The first time in my life I was introduced to video games was when my step brother introduced me to the Game Boy. The first game I ever played on that system was The Legend of Zelda: Link’s Awakening. That meant that the Zelda series was the first video game series I got into. That game was incredibly well made, so when I heard that the next Zelda game would be the first 3D game in the series and that it would be released for the Nintendo 64, it was the most anticipated game of my life. Little did I know how much of an impact the game would have on the video game industry at large.

The Zelda series was first introduced back in 1986 on the NES with The Legend of Zelda and it revolutionized adventure games. The Legend of Zelda: Ocarina of Time is the fifth major game in the series but it is by far my favorite. It contains everything I love about video games, the same way Star Wars contains everything I love about movies and ABC’s Lost contains everything I love about television.

Basically Ocarina of Time was an epic fantasy adventure game in which you played as a young boy with a fairy companion (who guided you and gave you tips on how to play the game) who learns about an evil warlock named Ganondorf who is trying to obtain a sacred power called the Triforce, which grants anyone who can obtain it a dangerous amount of power.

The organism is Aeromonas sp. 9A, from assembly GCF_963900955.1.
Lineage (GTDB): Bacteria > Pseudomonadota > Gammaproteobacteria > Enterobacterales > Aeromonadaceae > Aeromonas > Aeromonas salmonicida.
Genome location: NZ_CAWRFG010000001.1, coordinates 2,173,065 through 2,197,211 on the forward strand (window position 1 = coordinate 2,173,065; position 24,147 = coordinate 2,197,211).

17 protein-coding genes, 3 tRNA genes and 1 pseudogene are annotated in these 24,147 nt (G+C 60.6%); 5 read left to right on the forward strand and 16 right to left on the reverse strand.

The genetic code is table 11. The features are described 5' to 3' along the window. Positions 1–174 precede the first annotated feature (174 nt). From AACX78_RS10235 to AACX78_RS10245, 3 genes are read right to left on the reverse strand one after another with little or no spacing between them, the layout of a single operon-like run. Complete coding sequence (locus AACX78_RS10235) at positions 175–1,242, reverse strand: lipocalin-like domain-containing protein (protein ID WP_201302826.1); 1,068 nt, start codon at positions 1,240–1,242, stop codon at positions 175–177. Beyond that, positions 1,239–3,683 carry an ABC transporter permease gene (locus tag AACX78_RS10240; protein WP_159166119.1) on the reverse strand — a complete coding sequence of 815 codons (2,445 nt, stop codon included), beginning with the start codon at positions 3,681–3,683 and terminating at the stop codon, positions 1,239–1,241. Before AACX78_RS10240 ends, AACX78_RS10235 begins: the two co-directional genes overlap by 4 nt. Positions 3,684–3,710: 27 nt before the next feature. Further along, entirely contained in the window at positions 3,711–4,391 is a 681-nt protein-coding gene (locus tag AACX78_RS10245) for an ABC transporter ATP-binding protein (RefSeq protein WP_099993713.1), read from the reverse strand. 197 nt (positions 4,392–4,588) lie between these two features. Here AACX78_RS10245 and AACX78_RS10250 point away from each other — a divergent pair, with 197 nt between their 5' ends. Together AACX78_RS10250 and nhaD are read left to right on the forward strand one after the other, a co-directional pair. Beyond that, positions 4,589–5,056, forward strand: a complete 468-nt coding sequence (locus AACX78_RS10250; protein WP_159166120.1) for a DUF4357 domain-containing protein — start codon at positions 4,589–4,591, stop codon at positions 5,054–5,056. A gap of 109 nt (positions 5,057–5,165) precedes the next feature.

The boy you play as is named Link (although you can name him whatever you want before the game starts) and as he leaves the forest where he lives and ventures out into the vast kingdom of Hyrule, he is aided by Princess Zelda in his quest to obtain a sacred weapon that is said to be the only thing that can stop Ganondorf, the Master Sword.

The story takes many surprising turns from there and along the way, Link meets many interesting characters, fights a wide variety of monsters, collects many treasures, magical items and weapons, and you even have the option to participate in a few side quests, which can be a great way to gain power and currency, represented in all Zelda games by hearts (your life source) and rupees (the currency of Hyrule).

As in every other Zelda game, all the most important treasures in the game are hidden in dungeons and protected by bosses who you must defeat. It is the dungeons and temples in this game that are the most creative aspect. Zelda dungeons are known for containing complex and challenging puzzles (I’ve gotten stuck a few times).